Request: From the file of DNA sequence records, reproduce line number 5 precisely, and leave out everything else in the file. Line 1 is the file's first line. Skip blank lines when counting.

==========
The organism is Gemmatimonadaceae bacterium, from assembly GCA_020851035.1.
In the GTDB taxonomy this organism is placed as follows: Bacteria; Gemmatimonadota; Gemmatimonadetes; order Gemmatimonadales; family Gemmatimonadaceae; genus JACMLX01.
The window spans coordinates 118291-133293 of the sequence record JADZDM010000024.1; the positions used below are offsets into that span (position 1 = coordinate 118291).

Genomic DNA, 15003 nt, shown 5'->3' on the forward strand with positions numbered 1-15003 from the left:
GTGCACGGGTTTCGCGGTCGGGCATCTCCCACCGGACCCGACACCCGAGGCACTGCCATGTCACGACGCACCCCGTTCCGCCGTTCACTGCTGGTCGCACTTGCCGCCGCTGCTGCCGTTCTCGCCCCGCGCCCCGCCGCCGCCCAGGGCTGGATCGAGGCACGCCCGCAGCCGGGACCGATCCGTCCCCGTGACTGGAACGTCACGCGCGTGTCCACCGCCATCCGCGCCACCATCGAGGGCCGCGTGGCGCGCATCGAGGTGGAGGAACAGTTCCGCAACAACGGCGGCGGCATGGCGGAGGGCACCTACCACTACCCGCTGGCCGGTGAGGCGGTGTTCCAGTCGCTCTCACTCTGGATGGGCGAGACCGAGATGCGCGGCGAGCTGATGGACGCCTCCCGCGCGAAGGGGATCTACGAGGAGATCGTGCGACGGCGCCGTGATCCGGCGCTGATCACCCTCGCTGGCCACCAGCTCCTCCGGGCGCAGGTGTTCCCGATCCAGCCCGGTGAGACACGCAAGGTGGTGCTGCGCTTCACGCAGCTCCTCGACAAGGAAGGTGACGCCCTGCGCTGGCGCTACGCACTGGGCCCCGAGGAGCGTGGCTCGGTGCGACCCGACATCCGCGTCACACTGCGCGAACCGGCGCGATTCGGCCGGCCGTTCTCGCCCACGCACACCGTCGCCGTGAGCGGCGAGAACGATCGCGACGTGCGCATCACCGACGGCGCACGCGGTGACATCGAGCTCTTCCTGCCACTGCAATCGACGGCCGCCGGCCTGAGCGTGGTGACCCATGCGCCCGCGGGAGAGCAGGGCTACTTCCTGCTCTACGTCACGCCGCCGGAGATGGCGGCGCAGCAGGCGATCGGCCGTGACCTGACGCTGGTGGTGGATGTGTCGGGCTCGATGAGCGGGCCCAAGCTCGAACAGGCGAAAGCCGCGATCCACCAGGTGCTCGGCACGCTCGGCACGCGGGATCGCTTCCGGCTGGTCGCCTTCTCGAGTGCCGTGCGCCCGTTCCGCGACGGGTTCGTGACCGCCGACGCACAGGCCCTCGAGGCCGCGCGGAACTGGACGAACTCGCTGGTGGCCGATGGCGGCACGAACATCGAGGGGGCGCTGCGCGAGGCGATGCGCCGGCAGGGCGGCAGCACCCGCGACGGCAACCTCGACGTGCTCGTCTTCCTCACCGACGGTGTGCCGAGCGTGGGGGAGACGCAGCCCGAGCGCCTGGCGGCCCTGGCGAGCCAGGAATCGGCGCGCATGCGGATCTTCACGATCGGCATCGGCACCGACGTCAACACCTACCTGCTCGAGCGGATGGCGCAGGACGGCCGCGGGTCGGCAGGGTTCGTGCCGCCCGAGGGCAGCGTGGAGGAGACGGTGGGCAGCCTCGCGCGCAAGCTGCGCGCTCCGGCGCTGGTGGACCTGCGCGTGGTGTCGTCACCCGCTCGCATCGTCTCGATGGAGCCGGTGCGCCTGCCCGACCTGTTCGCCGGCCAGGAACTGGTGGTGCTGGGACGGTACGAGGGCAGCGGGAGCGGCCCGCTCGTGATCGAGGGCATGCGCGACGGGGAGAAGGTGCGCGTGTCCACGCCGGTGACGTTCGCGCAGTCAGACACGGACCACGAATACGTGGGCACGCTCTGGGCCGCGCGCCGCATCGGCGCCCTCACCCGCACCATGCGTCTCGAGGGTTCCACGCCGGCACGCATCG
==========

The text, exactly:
GTGCACGGGTTTCGCGGTCGGGCATCTCCCACCGGACCCGACACCCGAGGCACTGCCATGTCACGACGCACCCCGTTCCGCCGTTCACTGCTGGTCGCACTTGCCGCCGCTGCTGCCGTTCTCGCCCCGCGCCCCGCCGCCGCCCAGGGCTGGATCGAGGCACGCCCGCAGCCGGGACCGATCCGTCCCCGTGACTGGAACGTCACGCGCGTGTCCACCGCCATCCGCGCCACCATCGAGGGCCGCGTGGCGCGCATCGAGGTGGAGGAACAGTTCCGCAACAACGGCGGCGGCATGGCGGAGGGCACCTACCACTACCCGCTGGCCGGTGAGGCGGTGTTCCAGTCGCTCTCACTCTGGATGGGCGAGACCGAGATGCGCGGCGAGCTGATGGACGCCTCCCGCGCGAAGGGGATCTACGAGGAGATCGTGCGACGGCGCCGTGATCCGGCGCTGATCACCCTCGCTGGCCACCAGCTCCTCCGGGCGCAGGTGTTCCCGATCCAGCCCGGTGAGACACGCAAGGTGGTGCTGCGCTTCACGCAGCTCCTCGACAAGGAAGGTGACGCCCTGCGCTGGCGCTACGCACTGGGCCCCGAGGAGCGTGGCTCGGTGCGACCCGACATCCGCGTCACACTGCGCGAACCGGCGCGATTCGGCCGGCCGTTCTCGCCCACGCACACCGTCGCCGTGAGCGGCGAGAACGATCGCGACGTGCGCATCACCGACGGCGCACGCGGTGACATCGAGCTCTTCCTGCCACTGCAATCGACGGCCGCCGGCCTGAGCGTGGTGACCCATGCGCCCGCGGGAGAGCAGGGCTACTTCCTGCTCTACGTCACGCCGCCGGAGATGGCGGCGCAGCAGGCGATCGGCCGTGACCTGACGCTGGTGGTGGATGTGTCGGGCTCGATGAGCGGGCCCAAGCTCGAACAGGCGAAAGCCGCGATCCACCAGGTGCTCGGCACGCTCGGCACGCGGGATCGCTTCCGGCTGGTCGCCTTCTCGAGTGCCGTGCGCCCGTTCCGCGACGGGTTCGTGACCGCCGACGCACAGGCCCTCGAGGCCGCGCGGAACTGGACGAACTCGCTGGTGGCCGATGGCGGCACGAACATCGAGGGGGCGCTGCGCGAGGCGATGCGCCGGCAGGGCGGCAGCACCCGCGACGGCAACCTCGACGTGCTCGTCTTCCTCACCGACGGTGTGCCGAGCGTGGGGGAGACGCAGCCCGAGCGCCTGGCGGCCCTGGCGAGCCAGGAATCGGCGCGCATGCGGATCTTCACGATCGGCATCGGCACCGACGTCAACACCTACCTGCTCGAGCGGATGGCGCAGGACGGCCGCGGGTCGGCAGGGTTCGTGCCGCCCGAGGGCAGCGTGGAGGAGACGGTGGGCAGCCTCGCGCGCAAGCTGCGCGCTCCGGCGCTGGTGGACCTGCGCGTGGTGTCGTCACCCGCTCGCATCGTCTCGATGGAGCCGGTGCGCCTGCCCGACCTGTTCGCCGGCCAGGAACTGGTGGTGCTGGGACGGTACGAGGGCAGCGGGAGCGGCCCGCTCGTGATCGAGGGCATGCGCGACGGGGAGAAGGTGCGCGTGTCCACGCCGGTGACGTTCGCGCAGTCAGACACGGACCACGAATACGTGGGCACGCTCTGGGCCGCGCGCCGCATCGGCGCCCTCACCCGCACCATGCGTCTCGAGGGTTCCACGCCGGCACGCATCG